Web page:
There are four ways to attain the $34.5M goal:  Extensions, Restructures, Pay Cuts, and Releases.  Note that re-signings and/or tendering contracts to ERFAs and RFAs do not qualify: no player listed in Table 1 can help attain the goal.  Let us look at extensions first.

EXTENSIONS:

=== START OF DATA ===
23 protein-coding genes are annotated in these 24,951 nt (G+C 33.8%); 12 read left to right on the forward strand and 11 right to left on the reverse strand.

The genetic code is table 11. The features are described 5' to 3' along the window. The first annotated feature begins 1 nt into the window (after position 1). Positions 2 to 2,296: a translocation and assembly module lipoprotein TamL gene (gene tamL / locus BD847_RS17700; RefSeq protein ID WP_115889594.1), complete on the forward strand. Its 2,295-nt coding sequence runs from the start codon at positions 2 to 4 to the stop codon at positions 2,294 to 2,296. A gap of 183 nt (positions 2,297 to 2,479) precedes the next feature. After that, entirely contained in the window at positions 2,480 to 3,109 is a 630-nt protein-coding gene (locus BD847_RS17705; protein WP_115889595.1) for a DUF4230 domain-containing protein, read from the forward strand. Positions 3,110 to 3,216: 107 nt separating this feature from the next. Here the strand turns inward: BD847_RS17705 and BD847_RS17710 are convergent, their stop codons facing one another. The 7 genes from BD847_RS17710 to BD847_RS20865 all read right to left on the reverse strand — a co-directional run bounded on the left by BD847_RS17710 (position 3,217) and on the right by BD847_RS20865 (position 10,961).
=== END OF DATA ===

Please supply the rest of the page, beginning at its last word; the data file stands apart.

I feel comfortable extending Davante Adams.  Great route-runners tend to last a long time, so Adams at age 29 should age like Fitzgerald.  DeAndre Hopkins (age 29) signed for $27.25M AAV.  Julio Jones plays for $22M AAV.  Adams is scheduled to earn $13.25M in cash for 2021, so that is the likely minimum amount of cash that needs to get even if he is very cooperative.  Assuming a 5 year deal (2021 plus 4 additional years), the least his cap number for 2021 could reasonably be is $7.91M, a reduction of $8.877M from his scheduled $16.787M cap number ($1.075M base, $1M in workout and game active bonus, $3.6M signing bonus proration from his current contract and an $11.175M signing bonus, which would be a $2.235M proration.  That gets $13.25M in cash to Adams in 2021, but it is hard to imagine an agent letting Adams sign such a deal.  Such a deal would have a large option bonus or roster bonus fully guaranteed totaling at least $18M (Bakhtiari got a $30M signing bonus, after all) payable in 2022.  A more likely deal would involve a $25M signing bonus ($5M/yr), veterans minimum and $1M in workout/game active plus $3.6M already assigned as a signing bonus from his current contract.  That leads to a cap number of around $10.675M, providing $6.112M or so in cap relief.  Under the latter deal, Adams' cap number might be $10.675M, $21M, $23.5M, $27M, and $31M.